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Ayer, Littleton, Westford, Boxboro police to share co-response clinician

Susan Lemere will respond with police to calls involving mental health or substance use disorders

Working with police in Ayer, Littleton, Westford and Boxboro, co-response clinician Susan Lemere will be available to respond to calls for service involving mental health or substance use disorder. (Courtesy Susan Lemere)
Working with police in Ayer, Littleton, Westford and Boxboro, co-response clinician Susan Lemere will be available to respond to calls for service involving mental health or substance use disorder. (Courtesy Susan Lemere)

Four area police departments announced plans last week to share the services of a co-response clinician who will accompany police on emergency calls involving mental health crises and substance use disorders.

Susan Lemere will be available to police departments in Ayer, Littleton, Westford and Boxboro with the goal to provide onsite counseling, while helping de-escalate situations and diverting individuals experiencing a mental health crisis from potential arrest.

Lemere will also provide follow-up care and offer resources for community-based support.

The announcement comes as mental health calls become more frequent.

“When we can provide proper services for an individual experiencing a mental health crisis thereby keeping that individual out of the courts because of an arrest, then we are doing our job promoting the guardian mindset in policing, as opposed to the warrior mindset,” Boxboro Police Chief John Szewczyk said.

Lemere has previously served as a co-responder in Vermont, where she worked with police departments in Montpelier and Barre City, as well as Washington County Mental Health Services.

Lemere, who has a master’s degree from Smith College, in Northampton, is currently a doctoral candidate at UMass Amherst.

“I believe strongly in the co-response model and look forward to collaborating with police here to serve the community,” Lemere said.

The addition of Lemere as a co-response clinician is an expansion of the Community Outreach Initiative Network jail diversion program, or COIN, of which the Ayer, Boxboro, Littleton and Westford police departments are members.

COIN, a program of the nonprofit Family Continuity, has been working since 2016 to help residents receive mental health, substance use disorder, and other community-based supports. COIN’s expansion will allow a clinician to respond to 911 calls at the time of crisis to offer immediate support.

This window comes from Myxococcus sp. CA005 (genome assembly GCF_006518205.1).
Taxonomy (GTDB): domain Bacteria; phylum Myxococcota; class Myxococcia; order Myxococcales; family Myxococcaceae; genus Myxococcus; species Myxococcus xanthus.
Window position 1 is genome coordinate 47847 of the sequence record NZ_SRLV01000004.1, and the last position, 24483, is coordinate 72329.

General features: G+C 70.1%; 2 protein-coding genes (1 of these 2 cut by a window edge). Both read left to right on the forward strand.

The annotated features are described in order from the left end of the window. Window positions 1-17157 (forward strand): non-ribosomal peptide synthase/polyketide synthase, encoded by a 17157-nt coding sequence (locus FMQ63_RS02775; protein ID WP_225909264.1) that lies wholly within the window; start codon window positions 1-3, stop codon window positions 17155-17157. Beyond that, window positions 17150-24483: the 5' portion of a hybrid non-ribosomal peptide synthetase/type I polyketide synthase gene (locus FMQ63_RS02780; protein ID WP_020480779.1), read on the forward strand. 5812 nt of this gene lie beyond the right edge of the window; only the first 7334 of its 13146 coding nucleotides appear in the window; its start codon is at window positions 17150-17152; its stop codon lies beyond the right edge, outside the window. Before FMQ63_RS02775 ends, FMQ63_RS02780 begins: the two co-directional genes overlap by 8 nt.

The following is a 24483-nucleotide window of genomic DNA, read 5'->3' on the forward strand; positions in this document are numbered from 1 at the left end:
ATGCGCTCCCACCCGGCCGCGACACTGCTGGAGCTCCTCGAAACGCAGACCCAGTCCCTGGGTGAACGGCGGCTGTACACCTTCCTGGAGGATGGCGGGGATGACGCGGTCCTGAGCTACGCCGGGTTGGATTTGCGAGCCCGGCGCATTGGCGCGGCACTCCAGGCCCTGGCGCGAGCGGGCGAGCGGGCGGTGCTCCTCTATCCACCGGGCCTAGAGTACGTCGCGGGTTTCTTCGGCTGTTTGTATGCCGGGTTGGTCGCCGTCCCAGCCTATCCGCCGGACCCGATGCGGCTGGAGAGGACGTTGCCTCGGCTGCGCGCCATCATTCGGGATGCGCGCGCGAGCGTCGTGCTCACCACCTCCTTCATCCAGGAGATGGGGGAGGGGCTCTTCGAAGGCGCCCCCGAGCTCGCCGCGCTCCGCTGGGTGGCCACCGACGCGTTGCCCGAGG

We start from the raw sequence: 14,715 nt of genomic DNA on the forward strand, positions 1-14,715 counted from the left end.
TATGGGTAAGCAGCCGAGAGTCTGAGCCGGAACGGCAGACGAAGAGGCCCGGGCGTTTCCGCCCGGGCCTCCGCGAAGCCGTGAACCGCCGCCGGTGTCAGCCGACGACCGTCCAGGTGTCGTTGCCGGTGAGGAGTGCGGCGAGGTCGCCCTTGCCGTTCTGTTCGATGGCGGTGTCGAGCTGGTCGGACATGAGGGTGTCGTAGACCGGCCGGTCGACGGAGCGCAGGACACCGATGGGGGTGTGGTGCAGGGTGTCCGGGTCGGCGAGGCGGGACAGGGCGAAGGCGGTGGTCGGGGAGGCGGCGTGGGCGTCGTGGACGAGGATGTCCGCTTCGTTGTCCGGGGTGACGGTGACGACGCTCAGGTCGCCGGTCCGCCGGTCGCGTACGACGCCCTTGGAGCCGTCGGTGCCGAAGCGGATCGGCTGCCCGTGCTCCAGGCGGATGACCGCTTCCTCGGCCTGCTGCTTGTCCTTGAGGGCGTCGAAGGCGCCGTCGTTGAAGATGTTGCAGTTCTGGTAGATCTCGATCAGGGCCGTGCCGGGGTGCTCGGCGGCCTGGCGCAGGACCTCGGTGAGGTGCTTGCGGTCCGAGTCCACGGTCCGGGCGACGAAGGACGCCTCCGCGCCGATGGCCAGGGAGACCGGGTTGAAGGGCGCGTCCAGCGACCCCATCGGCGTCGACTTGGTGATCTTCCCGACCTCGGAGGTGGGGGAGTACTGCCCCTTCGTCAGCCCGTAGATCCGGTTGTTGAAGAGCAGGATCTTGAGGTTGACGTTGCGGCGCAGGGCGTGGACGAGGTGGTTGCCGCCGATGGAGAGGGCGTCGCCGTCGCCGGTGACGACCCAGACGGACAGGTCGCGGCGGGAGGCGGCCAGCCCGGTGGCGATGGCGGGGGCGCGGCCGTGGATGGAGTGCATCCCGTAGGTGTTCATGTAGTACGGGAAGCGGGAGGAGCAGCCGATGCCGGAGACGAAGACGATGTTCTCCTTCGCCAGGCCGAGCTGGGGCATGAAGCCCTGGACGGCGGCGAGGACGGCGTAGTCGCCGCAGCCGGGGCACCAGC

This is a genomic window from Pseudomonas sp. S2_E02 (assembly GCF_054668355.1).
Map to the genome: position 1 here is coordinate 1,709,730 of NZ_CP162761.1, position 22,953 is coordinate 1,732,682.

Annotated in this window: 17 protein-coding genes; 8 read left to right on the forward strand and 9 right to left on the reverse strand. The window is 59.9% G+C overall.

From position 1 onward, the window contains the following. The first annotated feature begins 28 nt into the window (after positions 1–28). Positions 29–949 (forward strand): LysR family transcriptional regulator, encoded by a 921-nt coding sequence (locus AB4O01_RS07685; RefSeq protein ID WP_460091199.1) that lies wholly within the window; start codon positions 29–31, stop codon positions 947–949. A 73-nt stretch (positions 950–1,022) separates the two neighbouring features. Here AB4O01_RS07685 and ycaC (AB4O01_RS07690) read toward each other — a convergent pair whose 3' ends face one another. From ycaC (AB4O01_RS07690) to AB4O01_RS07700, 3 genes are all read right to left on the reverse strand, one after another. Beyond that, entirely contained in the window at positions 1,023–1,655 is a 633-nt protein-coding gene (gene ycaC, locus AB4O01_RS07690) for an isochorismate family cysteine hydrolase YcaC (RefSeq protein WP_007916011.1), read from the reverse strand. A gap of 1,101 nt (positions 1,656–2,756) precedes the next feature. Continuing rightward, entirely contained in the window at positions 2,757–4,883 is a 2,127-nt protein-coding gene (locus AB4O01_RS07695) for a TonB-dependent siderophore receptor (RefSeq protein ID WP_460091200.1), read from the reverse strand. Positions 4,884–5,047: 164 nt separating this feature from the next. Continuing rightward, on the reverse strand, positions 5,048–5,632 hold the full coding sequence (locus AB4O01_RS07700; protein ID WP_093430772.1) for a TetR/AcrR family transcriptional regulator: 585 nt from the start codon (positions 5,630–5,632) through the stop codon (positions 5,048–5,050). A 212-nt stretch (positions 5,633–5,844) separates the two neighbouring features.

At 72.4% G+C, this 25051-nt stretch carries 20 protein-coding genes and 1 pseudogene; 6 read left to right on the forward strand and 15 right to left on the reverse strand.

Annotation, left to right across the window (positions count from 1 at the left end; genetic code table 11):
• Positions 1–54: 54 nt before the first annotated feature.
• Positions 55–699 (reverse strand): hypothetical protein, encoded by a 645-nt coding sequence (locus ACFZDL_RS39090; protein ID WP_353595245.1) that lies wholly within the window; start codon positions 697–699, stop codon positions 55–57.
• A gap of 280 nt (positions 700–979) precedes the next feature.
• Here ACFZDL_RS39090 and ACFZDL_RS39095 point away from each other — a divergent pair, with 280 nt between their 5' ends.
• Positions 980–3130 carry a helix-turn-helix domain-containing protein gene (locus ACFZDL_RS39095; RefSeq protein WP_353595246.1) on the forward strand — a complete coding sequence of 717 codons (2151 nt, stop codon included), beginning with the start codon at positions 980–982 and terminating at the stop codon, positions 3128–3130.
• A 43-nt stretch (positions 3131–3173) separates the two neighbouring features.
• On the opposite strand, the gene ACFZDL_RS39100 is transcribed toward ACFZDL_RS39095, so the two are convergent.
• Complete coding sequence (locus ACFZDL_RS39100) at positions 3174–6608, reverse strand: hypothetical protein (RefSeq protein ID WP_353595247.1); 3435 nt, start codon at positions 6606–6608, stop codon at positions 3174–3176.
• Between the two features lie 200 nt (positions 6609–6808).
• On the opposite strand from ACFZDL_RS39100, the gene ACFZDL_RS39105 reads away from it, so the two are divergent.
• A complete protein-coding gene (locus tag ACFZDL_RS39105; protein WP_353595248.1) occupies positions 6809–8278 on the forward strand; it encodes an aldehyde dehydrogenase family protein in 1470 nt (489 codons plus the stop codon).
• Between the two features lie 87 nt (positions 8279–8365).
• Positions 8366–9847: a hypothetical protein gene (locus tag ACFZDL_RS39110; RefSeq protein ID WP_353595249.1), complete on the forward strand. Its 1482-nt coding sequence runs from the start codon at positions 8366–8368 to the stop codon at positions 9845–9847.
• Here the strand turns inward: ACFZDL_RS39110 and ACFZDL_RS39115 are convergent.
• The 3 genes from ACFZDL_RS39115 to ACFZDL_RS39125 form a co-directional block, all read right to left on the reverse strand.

“We are very fortunate to have a co-response clinician of Susan’s high quality working with us and enhancing the services we have available through our partnership with the COIN program,” Westford Police Chief Mark Chambers said. “We owe it to our residents to take advantage of these opportunities to provide additional support to those experiencing a mental health or substance misuse crisis.”

The move to pursue a co-response clinician follows in the footsteps of other area departments, including the Lowell Police Department, which launched their Co-Response Jail Diversion Program in July 2021. Currently, the department has two full-time co-response clinicians on staff who are dispatched with police on mental health calls.

A year after the program’s launch, the department released statistics showing the clinicians worked with police to divert a total of 22 people from arrest.

Using a formula from the Massachusetts Department of Mental Health, Lowell Police estimated the diversions saved the criminal justice system $55,440.

Lowell Police also revealed a year after the program’s launch that the two clinicians helped officers divert another 56 people from unnecessary emergency room visits, saving the health care system an estimated $224,000.

“This program is effective, compassionate, and part of a vitally needed response to a growing issue,” then-Acting Lowell Police Superintendent Barry Golner said in July 2022, referencing a mental health crisis, which he said has posed an “enormous challenge” on law enforcement and first responders.

With police reform being a hot-button topic nationwide, the co-response model has become a popular choice for departments.

“The challenge of our nation’s mental health crisis has been thrust upon us, and we are working to meet that challenge with professionalism and compassion,” Littleton Police Chief Matthew Pinard said.

Follow Aaron Curtis on Twitter @aselahcurtis